Yamasaki’s bold proposal

A courageous call for constitutional reform

by Hisahiko Okazaki

Taku Yamasaki, secretary general of the Liberal Democratic Party, calls for a revision to the Constitution in his book “Kempo Kaisei” (Constitutional revision). I read it with great interest because his proposal, coming as it does from the No. 2 man in the ruling party, carries weight and therefore could play an important part in the looming political debate on constitutional revision.

Simply put, I was moved by the book. This is not the work of a ghostwriter, nor is it a patchwork of secondhand knowledge and half-baked ideas. That is clear from the way it is written.

In the postscript, Yamasaki says the book is the result of intensive discussions among he and his colleagues. “We discussed it day after day, from early morning to midnight, sometimes even forgetting to eat or sleep,” he recalls. Regarding matters on which they disagreed, he says he wrote down his own thoughts.

That explains why the book is well written and well organized. It brings to mind the three months of secluded life that the Meiji statesman Hirobumi Ito (1841-1909) and three other men spent drafting Japan’s first Constitution on Natsushima island, Kanagawa Prefecture. “We led a very exceptional life,” he said afterward. “We were either writing or talking (discussing) most of the time.”

My point is that we Japanese should write our own constitution once again, as our ancestors did in the Meiji Era. At least we should have their determination and perseverance to craft a new constitution.

There is only one section of the Constitution, Article 9, that really needs rewriting. Other provisions present no real problems in terms of implementation. Their problem is one of legitimacy: They were not written directly by Japanese.

Most Japanese believe, thanks to censorship during the U.S. occupation and subsequent education, that freedom of speech and association, women’s suffrage, labor laws and land reform, for example, were given to Japan under the postwar democratic Constitution. It is a historical fact, however, that all these reforms were initiated by the Japanese side.

With the nation’s war machine dismantled after the end of World War II, it was natural for Japan to restore democracy, which thrived during the Taisho Era (1912-26). Women’s suffrage, for one, would have been a natural peacetime reform in a country like Japan that maintained a high standard of living in a rapidly evolving world in the first half of the 20th century.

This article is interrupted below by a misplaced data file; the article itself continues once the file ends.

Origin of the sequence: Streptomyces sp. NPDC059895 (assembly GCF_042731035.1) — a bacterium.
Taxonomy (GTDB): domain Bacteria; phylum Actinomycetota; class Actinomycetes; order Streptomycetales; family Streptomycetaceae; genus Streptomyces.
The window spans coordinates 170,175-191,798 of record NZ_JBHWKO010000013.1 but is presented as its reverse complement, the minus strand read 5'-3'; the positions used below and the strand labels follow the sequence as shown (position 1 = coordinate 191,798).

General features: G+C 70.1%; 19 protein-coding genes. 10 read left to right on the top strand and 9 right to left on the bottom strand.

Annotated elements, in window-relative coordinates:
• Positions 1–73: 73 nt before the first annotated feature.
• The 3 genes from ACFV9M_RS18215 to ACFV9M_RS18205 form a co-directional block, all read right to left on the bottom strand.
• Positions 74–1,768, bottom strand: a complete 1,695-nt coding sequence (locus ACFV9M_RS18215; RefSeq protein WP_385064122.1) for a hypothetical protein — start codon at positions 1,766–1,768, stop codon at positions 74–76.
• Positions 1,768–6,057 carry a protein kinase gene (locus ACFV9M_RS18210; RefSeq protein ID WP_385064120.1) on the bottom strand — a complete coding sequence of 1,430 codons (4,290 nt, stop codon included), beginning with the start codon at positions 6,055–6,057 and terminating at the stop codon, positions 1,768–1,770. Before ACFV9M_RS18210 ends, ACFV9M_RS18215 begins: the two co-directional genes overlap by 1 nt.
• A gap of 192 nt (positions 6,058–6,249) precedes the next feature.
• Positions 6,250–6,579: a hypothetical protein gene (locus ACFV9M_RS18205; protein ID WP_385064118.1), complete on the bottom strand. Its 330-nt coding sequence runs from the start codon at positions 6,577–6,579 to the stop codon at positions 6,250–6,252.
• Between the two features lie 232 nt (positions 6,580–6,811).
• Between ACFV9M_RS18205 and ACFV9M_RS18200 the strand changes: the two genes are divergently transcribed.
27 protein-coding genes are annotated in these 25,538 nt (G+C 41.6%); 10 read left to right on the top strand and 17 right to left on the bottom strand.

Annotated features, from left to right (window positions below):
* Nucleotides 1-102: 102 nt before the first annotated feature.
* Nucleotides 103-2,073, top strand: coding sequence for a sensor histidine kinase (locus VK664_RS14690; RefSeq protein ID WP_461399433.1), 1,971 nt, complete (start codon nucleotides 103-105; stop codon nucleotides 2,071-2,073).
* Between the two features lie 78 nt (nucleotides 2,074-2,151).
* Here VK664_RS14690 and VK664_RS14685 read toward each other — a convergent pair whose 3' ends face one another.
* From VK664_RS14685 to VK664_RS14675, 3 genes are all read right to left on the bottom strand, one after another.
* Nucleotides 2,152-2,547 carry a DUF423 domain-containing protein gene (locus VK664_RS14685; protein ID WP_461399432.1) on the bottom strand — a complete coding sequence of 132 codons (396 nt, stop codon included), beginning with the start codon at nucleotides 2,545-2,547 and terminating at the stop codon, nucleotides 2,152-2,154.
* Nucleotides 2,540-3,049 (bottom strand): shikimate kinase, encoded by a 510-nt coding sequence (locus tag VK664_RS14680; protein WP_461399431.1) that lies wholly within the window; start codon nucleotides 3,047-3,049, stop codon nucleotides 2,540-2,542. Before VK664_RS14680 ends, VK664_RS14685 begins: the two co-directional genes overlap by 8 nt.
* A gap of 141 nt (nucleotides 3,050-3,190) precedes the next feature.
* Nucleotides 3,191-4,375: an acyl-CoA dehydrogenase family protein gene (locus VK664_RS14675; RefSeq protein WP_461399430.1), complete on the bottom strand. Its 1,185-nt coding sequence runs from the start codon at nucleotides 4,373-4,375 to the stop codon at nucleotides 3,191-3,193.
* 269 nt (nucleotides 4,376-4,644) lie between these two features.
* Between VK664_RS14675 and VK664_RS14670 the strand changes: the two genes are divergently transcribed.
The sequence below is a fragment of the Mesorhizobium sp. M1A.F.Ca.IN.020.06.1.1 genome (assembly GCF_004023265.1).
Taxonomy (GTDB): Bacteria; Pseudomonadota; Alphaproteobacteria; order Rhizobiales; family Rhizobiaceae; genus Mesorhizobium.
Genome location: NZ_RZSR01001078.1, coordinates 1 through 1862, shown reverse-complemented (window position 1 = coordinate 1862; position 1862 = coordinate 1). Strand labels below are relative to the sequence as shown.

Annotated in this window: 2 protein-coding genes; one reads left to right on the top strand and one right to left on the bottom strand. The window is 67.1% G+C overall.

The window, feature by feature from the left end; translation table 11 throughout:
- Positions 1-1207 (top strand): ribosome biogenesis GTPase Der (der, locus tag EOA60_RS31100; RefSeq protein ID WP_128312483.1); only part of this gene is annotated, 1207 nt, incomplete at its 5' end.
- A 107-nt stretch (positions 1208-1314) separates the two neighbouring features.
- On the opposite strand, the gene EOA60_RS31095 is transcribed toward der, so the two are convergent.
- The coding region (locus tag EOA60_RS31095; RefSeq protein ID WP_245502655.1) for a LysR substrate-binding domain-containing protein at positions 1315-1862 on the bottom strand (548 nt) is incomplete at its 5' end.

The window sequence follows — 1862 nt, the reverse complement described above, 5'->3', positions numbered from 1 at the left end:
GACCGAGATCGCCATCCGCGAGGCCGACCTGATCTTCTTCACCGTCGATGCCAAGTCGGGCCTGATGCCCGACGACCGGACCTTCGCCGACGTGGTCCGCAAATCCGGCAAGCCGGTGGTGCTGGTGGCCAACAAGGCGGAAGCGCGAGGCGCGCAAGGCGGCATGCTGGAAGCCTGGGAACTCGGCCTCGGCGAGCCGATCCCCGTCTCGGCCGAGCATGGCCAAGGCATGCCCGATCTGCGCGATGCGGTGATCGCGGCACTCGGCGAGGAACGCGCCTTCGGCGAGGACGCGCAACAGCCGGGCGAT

In fact, the legal groundwork was laid for all these reforms under the Meiji Constitution, even before the current Constitution was established. So, basically, these postwar provisions do not conflict with the prewar constitution.

Article 9 is about the only section of the new Constitution that was not introduced under Japanese initiative. According to the Yamasaki proposal, the first paragraph of that article (which renounces war as a sovereign right) is left mostly unchanged. The only change is the insertion of the phrase “except in the exercise of the right of self-defense.”

This is a proper change to make. The Kellogg-Briand Pact (1929), which provided an ideological basis for the war-renouncing paragraph, rules out the right of self-defense. The proposed wording makes up for this omission.

The Yamasaki draft deletes the second paragraph and states instead: “In order to protect the sovereignty and independence of Japan and preserve national security and to cooperate toward the realization of international peace, land, sea and air forces as well as other organizations shall be maintained under the supreme command of the Prime Minister.” This is a succinct statement.

Yamasaki also calls for a change to the preamble to the Constitution. In a warning against the excessive assertion of rights, he adds this statement: “Rights accompany obligations, and responsibility resides in freedom.” And the text states: “The people shall have the duty to contribute to the security of the nation, as determined by law.” This is a reasonable statement, but one that also requires considerable insight and courage.

However, it is puzzling to me why Yamasaki is opposed to making a de facto revision of Article 9 by changing the conventional interpretation. Those who oppose “interpretive revision” usually think that an outright revision will be impossible and use that assumption as an excuse for avoiding a change of the status quo; or they are unable to act because they are fettered by the series of unrealistic interpretations that have been made since the war’s end. In my estimation, however, Yamasaki is not that kind of person.

In the book he says he does not want to be labeled a “politician trying to change the Constitution ex post facto without rewriting it.” It is not difficult to understand his feeling. But if he simply wants to throw away that kind of image, he can be blamed for putting his personal concerns first.

Yamasaki asserts that it is in the national interest to rewrite Article 9 so that the nation can exercise the right to collective self-defense. But opening the way for the exercise of this right through “interpretive revision” is also in the national interest.

In fact, Prime Minister Junichiro Koizumi has indicated the need to re-examine the conventional interpretation. The important thing is to achieve a greater objective by burying minor differences. Otherwise this administration, too, might miss the chance of reforming Article 9 and end up further postponing the resolution of this vital issue.